Thus, for the vast majority of inputs, which have constant-bounded condition numbers, our algorithm uses a linear amount of work and runs in parallel time. That is, implemented as a sequential algorithm, our method would match the linear running time of the inherently sequential method of adding numbers, one at a time to a superaccumulator.

5 External-Memory Algorithms

In this section, we describe our efficient algorithms for summing floating-point numbers in the external-memory model [36].

Suppose we are given a set of floating-point numbers. Our sorting-based external-memory algorithm is as follows.

  1. Convert each floating-point number to an -regularized sparse superaccumulator. This can be done with a single scan over the input, using I/Os.

  2. Sort the components of all the sparse superaccumulators constructed in the previous step independently by their exponents. This step clearly takes I/Os.

  3. Scan the sorted list of superaccumulator components, while maintaining a -regularized sparse superaccumulator, , to hold the sum. With each component, , we add to , using a localized version of the algorithm for summing two superaccumulators. Note that we do not need to store all of in internal memory to implement this step, however, since we are processing the components in order by their exponents. Instead, we just need to keep a hot-swap buffer of that includes the current exponent, swapping out blocks to external memory as they become full. Moreover, since summing two -regularized superaccumulators is a carry-free operation, we don’t need to worry about extra I/Os that would have otherwise been caused by carry-bit propagation. Thus, we can implement this step in I/Os.

  4. Given the computed superaccumulator, , which now holds the exact sum of the floating-point numbers, perform a back-to-front scan of to propagate signed carry bits, to convert into a non-overlapping -regularized sparse superaccumulator. This step clearly requires I/Os.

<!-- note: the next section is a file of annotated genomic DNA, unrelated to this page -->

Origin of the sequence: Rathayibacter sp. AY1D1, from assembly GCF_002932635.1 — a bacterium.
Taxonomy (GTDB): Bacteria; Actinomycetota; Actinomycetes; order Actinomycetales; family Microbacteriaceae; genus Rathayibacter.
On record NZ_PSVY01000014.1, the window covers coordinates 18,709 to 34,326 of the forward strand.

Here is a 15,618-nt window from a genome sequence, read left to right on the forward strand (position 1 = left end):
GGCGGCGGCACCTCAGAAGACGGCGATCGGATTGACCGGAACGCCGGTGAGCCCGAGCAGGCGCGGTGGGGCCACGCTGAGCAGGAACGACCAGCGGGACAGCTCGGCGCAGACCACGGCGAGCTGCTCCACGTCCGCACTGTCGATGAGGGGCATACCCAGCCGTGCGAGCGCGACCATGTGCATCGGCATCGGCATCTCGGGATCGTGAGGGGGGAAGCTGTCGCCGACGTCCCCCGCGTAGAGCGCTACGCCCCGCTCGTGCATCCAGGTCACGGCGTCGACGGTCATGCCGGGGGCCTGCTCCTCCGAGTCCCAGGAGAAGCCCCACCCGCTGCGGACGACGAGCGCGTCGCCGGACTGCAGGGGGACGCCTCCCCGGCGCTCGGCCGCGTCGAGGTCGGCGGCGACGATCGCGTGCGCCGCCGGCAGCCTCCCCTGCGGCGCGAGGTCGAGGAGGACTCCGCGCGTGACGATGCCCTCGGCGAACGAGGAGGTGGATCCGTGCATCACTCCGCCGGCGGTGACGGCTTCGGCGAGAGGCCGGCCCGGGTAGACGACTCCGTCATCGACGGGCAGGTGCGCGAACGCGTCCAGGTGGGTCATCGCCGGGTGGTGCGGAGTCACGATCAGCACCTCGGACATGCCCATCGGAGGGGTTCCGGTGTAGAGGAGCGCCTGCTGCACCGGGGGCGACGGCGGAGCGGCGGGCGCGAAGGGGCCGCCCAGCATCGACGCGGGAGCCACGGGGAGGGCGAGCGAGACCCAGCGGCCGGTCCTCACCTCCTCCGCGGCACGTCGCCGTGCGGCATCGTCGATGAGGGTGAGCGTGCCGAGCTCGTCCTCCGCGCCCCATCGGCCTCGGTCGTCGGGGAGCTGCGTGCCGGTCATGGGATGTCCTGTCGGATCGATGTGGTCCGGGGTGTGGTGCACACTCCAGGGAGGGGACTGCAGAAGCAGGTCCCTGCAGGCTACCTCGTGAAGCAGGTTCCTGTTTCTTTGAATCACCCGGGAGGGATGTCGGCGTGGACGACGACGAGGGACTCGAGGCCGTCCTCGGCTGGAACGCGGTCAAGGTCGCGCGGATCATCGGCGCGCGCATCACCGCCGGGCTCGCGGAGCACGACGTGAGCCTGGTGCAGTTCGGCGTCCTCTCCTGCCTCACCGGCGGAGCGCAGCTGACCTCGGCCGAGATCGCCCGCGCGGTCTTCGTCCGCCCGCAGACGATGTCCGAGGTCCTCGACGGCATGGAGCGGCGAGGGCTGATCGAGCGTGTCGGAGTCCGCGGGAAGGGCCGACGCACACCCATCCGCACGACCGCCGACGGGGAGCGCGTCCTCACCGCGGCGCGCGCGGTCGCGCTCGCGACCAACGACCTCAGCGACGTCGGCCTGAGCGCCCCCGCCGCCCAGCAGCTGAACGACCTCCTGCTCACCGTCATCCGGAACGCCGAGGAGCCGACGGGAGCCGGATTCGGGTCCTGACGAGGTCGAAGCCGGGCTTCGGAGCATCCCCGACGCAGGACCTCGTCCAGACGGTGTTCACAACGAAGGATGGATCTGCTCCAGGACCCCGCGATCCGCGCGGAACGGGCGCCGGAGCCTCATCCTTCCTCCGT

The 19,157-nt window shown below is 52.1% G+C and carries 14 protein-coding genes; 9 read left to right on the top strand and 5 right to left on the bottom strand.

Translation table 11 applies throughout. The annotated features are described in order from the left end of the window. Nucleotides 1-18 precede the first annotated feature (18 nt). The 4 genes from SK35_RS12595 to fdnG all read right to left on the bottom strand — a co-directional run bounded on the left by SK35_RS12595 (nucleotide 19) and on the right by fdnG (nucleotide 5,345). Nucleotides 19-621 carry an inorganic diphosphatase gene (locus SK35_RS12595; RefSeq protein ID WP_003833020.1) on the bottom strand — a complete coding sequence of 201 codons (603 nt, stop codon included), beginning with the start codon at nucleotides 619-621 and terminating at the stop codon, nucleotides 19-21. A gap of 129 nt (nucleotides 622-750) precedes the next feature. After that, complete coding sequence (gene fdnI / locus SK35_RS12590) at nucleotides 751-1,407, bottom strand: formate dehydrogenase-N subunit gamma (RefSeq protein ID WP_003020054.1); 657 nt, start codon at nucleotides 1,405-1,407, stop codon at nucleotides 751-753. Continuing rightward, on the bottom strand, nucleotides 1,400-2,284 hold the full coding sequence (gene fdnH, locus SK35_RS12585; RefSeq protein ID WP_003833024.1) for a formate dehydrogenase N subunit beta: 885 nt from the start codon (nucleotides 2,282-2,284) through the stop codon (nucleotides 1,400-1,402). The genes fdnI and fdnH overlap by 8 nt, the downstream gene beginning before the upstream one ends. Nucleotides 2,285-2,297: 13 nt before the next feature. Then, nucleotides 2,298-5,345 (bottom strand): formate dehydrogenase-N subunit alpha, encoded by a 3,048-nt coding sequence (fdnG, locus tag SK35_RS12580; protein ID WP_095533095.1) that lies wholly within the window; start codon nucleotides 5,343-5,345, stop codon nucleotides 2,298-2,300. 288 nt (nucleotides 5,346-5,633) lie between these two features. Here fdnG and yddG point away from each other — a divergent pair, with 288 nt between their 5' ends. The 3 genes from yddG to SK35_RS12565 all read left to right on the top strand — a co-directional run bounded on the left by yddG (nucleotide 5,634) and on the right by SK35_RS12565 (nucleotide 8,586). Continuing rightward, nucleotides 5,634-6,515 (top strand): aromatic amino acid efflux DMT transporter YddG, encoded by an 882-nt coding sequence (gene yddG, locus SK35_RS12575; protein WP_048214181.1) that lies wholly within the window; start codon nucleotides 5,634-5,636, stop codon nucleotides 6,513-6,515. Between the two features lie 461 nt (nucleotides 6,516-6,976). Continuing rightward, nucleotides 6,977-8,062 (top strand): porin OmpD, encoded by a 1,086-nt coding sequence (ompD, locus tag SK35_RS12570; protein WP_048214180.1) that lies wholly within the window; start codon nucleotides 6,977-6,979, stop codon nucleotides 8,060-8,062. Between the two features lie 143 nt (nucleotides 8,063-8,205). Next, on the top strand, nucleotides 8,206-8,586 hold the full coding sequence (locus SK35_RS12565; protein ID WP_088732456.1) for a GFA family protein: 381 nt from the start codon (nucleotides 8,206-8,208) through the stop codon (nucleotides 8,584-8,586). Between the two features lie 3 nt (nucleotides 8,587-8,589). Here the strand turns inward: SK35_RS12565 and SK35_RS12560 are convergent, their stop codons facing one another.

5. Given a non-overlapping superaccumulator for the sum, we round the most significant non-zero components to produce a correctly rounded floating-point number for the sum of the floating-point numbers in .

This gives us the following.

Theorem 5

Given floating-point numbers, we can compute a correctly-rounded floating-point representation of their sum using I/Os in the external-memory model, in a cache-oblivious manner.

Proof: We have already established the performance bounds. To establish that this algorithm can be performed in a cache-oblivious manner, we note that every step involves simple scans over lists of numbers, except for a sorting step, which itself can be done cache obliviously [13].  

The critical step in the above external-memory algorithm, of course, is the scan to add each floating-point component to our superaccumulator. Since these components were sorted by their exponents and our superaccumulator representation is carry-free, we need only keep a “sliding window” of blocks of our superaccumulator in memory as we perform this scan. Moreover, such a scan is cache-oblivious given any reasonable page eviction strategy.

If the size of our superaccumulator, , is less than the size of internal memory, , however, then we can utilize an even simpler algorithm. Namely, we can simply keep our entire superaccumulator stored in internal memory and process the floating-point components in any order to add each one to the superaccumulator. This observation leads to the following, then.

Theorem 6

Given floating-point numbers, we can compute a correctly-rounded floating-point representation of their sum using I/Os in the external-memory model, in a cache-oblivious manner, if .

6 Simple MapReduce Algorithms